For everyone, the annual "watch out for buses and pedestrians" alert goes out. Corn, even with the withering drought the farmers are battling, is redefining the view at corners and along curves along roads. Stay alert: a clear view just a week or so ago may be a wall of green (well, yellow-green) shocks topped with growing tassels.
Kids are also learning or re-learning bus stop etiquette and expectations, so we pilots of metal behemoths have to be extra cautious.
Bands and teams are well into their preparations, with training camps and special sessions already weeks old. Sunday, Sept. 4, the Lakewood Alumni Band will hold practice in the LHS band room from 2 pm to 5 pm. This is to prepare for Friday, Sept. 9 which is "2005 Lakewood Alumni Band Night" directed by Scott Coffey and David Wolford.
The practice just two weeks away will jostle with the previous four days of Millersport Sweet Corn Festival, where Lakewood Band Boosters raise the bulk of their support each year at a booth that sells, um, something tasty. Rice balls, or guava pops, or, ah . . .wait, no, they sell pierogies!
No, that’s not right. Where are my notes? (Sound of scuffling and rustling.) Here it is: doughnuts. They sell doughtnuts (you may spell it donuts, which is easier to paint on a sign, I’ll admit, and shorter to type). A third of a million dollars of donuts if you can believe it, and the Band Boosters can, since 1980. That’s a lotta donuts, or doughtnuts, either way.
So band alumni are invited to join "alumni shifts" in the infamous booth, where you will see everyone. Yep, everyone comes by the donut booth sooner or later, and if you help make, dunk, or sell donuts, you’ll see ‘em.
If you are planning on playing Sept. 9, even if you don’t help at the booth (but you really should), they need you to come practice on Sept. 4. And after, they plan to have a dinner, so please contact Beth (Miller ’81) Walters at 928-1299 if you haven’t already signed up through the mailing they’ve sent to their alumni list.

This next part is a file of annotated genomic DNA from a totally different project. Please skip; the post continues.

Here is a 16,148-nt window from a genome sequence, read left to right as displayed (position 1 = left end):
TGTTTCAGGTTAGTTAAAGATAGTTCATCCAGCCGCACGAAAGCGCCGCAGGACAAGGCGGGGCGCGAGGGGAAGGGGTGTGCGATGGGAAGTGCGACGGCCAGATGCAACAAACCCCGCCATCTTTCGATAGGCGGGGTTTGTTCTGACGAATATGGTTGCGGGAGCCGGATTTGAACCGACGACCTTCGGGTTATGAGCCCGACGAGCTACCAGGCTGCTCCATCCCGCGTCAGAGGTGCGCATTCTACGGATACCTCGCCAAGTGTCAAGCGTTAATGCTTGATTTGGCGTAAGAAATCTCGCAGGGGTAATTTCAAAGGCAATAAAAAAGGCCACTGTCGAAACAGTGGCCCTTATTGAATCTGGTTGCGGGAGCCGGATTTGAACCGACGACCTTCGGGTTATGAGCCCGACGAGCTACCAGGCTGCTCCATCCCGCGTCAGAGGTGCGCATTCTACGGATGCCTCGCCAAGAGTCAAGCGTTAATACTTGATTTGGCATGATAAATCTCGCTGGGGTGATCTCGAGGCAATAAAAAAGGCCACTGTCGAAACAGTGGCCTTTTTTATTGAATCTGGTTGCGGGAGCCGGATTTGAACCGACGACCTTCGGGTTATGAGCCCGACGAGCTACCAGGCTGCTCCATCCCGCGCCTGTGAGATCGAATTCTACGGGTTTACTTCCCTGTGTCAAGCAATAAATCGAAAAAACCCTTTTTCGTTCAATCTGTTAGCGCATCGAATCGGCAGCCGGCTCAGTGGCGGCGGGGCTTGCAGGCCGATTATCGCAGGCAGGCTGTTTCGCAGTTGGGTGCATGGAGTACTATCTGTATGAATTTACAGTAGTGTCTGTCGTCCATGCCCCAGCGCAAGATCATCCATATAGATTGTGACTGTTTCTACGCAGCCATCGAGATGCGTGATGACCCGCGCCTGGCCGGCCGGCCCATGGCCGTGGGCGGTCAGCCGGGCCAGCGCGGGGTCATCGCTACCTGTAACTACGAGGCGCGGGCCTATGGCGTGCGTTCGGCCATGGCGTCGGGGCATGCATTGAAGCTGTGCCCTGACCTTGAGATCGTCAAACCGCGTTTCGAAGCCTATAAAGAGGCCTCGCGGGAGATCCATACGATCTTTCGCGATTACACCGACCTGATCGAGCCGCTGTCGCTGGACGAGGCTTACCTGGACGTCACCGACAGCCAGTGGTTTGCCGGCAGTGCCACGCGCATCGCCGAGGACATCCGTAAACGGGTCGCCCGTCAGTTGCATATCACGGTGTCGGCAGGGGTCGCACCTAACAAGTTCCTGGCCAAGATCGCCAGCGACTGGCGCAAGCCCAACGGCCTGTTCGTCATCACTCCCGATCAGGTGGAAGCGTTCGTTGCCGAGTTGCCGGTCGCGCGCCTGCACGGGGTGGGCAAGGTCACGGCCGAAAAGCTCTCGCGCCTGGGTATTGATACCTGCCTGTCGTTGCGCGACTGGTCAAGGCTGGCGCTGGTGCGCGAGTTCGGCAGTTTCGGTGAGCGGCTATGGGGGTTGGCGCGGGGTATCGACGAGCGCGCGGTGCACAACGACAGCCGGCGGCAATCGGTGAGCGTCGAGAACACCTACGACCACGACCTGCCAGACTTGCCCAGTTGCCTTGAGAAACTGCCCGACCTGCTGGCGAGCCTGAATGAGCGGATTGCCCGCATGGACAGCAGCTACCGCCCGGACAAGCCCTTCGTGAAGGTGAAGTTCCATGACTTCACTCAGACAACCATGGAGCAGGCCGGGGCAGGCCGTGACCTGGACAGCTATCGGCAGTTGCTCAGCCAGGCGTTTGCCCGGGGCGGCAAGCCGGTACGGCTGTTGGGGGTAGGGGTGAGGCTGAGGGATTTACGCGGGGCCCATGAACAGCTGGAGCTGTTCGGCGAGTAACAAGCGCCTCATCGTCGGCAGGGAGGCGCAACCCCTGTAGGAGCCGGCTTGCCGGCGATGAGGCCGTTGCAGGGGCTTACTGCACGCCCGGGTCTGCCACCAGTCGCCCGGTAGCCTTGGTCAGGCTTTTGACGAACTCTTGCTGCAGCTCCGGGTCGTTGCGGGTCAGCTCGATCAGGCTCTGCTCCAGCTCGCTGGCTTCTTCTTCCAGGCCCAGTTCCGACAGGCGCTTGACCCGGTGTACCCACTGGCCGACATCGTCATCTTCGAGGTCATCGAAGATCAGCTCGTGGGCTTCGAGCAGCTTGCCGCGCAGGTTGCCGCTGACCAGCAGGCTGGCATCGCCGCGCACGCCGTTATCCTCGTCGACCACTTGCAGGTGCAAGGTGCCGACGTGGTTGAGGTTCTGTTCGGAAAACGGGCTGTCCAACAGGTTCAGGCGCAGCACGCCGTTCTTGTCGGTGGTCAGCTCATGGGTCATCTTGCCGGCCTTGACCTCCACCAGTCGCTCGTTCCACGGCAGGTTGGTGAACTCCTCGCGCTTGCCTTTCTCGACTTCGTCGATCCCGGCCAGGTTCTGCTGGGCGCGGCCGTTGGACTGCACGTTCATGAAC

So band and football and teachers and custodians and administrators and bus drivers are already hard at work, starting well before the so-called "first day," and parents and caregivers are hunting the sales and snagging vital supplies for the growing mind like glue sticks and new socks. Each of them thinks "first day, hah!"
Along that same line: one of the most significant learning experiences of my time at boot camp came at 4:00 am. My good fortune was to draw fireguard duty one night just before wakeup at 5 am (which was a joke, since we usually were awakened by the clashing of trash cans down the squad bay at 4:45). No, there’s no stove in the barracks and the shingles are fireproof, but why stop an ancient tradition?
So there I march, up and down the central aisle in the pitch dark between the bunk beds. At the end facing the company street, where the screen door opened toward the platoon command hut matching us across the way, I heard on each pass a strange sound. Finally I took the risk of pausing at the door and listening, the risk being a deranged (I thought) sergeant with the company who checked silently at random on those doing sentry duty through the night.
Freezing by the screen door, leaning to a vantage point across the way, I realized that our much "beloved" sergeant instructor was humming Sousa march tunes while ironing his camo fatigues near his screen door, five yards away. He had been up and driven to our camp and dressed and was at work . . . long before we had received our oh-so-early wake-up call.
And it occurred to me that after we had been put away at lights out, as Sgt. Camire (you never forget their names, never) stalked out of the squadbay, he no doubt went back to command hut for some festive paperwork before he drove home to his semi-mythical family. Up before us, up after us, and up in our faces all day.
So it is for the so-called nine month job of teaching or working in today’s educational system. Thanks for getting eveything ready when the buildings are at their fiendishly hottest, and let’s send our kids to school ready to learn. They’re ready to teach ‘em.

Jeff Gill is a writer, storyteller, and supply preacher around central Ohio; send your Sweet Corn Festival stories to